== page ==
Secondary Private Equity Funds: The Perfect Storm, An Opportunity in Adversity

Hope Vaughn, Columbia Strategy and Ross Barrett, VC Experts

The recent growth and maturity of the private equity market has generated significant secondary market opportunities. In a maturing private equity industry, the secondary market has become increasingly viewed as a tool for private equity portfolio management and a source of liquidity, in a relatively illiquid market.

Historically, approximately 2-3% of all private equity commitments turn over in the secondary market. Over $860 billion of private equity was raised from 1997-2002. [1] Based on this data, Landmark Partners, a dedicated secondary investor, estimates the volume of secondary activity generated from these commitments to approach $22 billion or approximately $2 billion annually over the next decade.

Secondary funds have currently raised nearly $14 billion to buy existing primary investments in private equity funds and direct company investments. Transaction projections, compiled by Columbia Strategy, LLC, estimate that between $6 to $16 billion of secondary deals will be completed by 2006. This "dry powder" represents both opportunities and challenges for buyer and seller alike. This article outlines the unique forces driving the current secondary market and the associated transactional risks and opportunities it presents to the private equity industry.

Who is Selling and How Much?

Limited Partners (LPs) of private equity funds seeking liquidity are selling LP fund stakes, particularly in early stage funds. General Partners (GPs) of private equity firms are selling direct company investments (directs) in part or in whole, particularly those who do not have adequate follow-on capital and 'tail-end' funds, which are in the last few years of a fund's life cycle and have yet to fully exit due to the macro-economic slowdown. Finally, corporate and strategic investors are selling both LP and direct investments as a function of divesting non-core assets.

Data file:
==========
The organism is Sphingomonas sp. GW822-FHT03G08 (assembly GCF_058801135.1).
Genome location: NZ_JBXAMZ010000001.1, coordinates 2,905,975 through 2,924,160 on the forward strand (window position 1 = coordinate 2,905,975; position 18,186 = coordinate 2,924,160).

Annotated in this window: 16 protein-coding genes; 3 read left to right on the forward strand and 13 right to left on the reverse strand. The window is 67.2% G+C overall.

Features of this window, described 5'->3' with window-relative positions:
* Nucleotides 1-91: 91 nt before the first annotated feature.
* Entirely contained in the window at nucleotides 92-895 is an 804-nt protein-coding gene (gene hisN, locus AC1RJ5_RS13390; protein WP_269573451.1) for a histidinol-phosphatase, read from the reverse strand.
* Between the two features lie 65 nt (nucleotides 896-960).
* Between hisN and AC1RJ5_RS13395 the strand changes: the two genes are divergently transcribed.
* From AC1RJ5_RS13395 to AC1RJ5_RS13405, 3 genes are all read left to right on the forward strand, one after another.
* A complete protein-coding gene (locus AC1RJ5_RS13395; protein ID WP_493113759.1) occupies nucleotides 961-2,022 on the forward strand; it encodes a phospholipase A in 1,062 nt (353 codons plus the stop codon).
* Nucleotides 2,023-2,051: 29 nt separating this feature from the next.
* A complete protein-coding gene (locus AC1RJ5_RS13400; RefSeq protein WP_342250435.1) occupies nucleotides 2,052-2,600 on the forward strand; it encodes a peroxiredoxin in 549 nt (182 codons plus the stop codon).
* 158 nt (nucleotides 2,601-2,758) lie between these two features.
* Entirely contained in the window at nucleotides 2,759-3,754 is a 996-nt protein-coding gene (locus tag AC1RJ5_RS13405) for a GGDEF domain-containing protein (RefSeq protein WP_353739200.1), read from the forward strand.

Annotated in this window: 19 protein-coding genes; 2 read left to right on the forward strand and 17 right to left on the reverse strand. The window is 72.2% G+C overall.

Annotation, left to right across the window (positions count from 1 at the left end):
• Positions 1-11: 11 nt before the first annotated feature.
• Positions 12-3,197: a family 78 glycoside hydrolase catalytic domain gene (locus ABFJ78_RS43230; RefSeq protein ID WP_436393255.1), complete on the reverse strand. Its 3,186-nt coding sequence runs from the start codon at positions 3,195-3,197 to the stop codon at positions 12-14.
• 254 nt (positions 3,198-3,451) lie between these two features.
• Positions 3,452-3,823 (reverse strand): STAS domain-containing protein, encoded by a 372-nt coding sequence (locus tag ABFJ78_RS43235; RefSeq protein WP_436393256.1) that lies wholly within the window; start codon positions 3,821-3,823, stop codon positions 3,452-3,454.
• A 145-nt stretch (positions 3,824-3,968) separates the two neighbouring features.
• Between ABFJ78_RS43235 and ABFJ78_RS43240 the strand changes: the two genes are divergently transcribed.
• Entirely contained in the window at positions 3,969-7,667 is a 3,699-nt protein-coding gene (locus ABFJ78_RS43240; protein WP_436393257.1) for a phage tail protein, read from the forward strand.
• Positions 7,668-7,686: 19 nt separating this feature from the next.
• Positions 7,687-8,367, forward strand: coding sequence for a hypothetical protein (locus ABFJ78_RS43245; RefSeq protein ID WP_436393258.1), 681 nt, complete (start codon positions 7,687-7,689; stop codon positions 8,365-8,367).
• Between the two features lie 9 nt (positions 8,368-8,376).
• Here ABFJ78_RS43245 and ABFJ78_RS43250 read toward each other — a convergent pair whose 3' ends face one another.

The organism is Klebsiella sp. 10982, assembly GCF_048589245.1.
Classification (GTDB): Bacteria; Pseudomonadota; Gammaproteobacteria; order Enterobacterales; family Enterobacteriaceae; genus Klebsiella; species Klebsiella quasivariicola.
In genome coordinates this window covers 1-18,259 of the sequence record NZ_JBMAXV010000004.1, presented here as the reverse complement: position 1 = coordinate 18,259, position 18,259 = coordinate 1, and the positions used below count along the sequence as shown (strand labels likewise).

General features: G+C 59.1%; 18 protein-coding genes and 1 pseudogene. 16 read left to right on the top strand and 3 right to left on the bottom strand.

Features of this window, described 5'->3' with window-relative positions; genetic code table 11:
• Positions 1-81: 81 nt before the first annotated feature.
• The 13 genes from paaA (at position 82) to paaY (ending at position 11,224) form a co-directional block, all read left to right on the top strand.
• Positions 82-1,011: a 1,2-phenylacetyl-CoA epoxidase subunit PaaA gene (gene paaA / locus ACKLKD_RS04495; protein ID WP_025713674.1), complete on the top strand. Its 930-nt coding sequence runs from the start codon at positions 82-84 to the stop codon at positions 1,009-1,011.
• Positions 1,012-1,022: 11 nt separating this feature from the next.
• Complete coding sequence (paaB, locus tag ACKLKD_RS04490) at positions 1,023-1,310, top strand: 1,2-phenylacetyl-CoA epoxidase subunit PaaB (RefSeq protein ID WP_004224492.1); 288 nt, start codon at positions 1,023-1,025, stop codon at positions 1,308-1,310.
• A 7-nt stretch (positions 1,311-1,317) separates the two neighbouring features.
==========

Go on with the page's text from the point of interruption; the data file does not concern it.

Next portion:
Often, new CEO's are charged with cleaning up the balance sheet, and where better to start then with assets that have not been marked to market price? Foreign banks, which once generously invested in U.S. based private equity funds are currently seeking to reduce their exposure to this asset class in order to focus on domestic issues. US banks and insurance companies have begun reducing their private equity positions to enhance capital positions and reduce earnings volatility. Finally, corporate pension funds, in light of the merger and downsizing activity that has occurred from 2000 to present, have changed their focus. In a merger situation, cash on the books is much more beneficial than illiquid assets, as in many mergers, the parent has divested of the acquired private equity portfolio.

The Perfect Storm: Motivations for Selling and Market Drivers?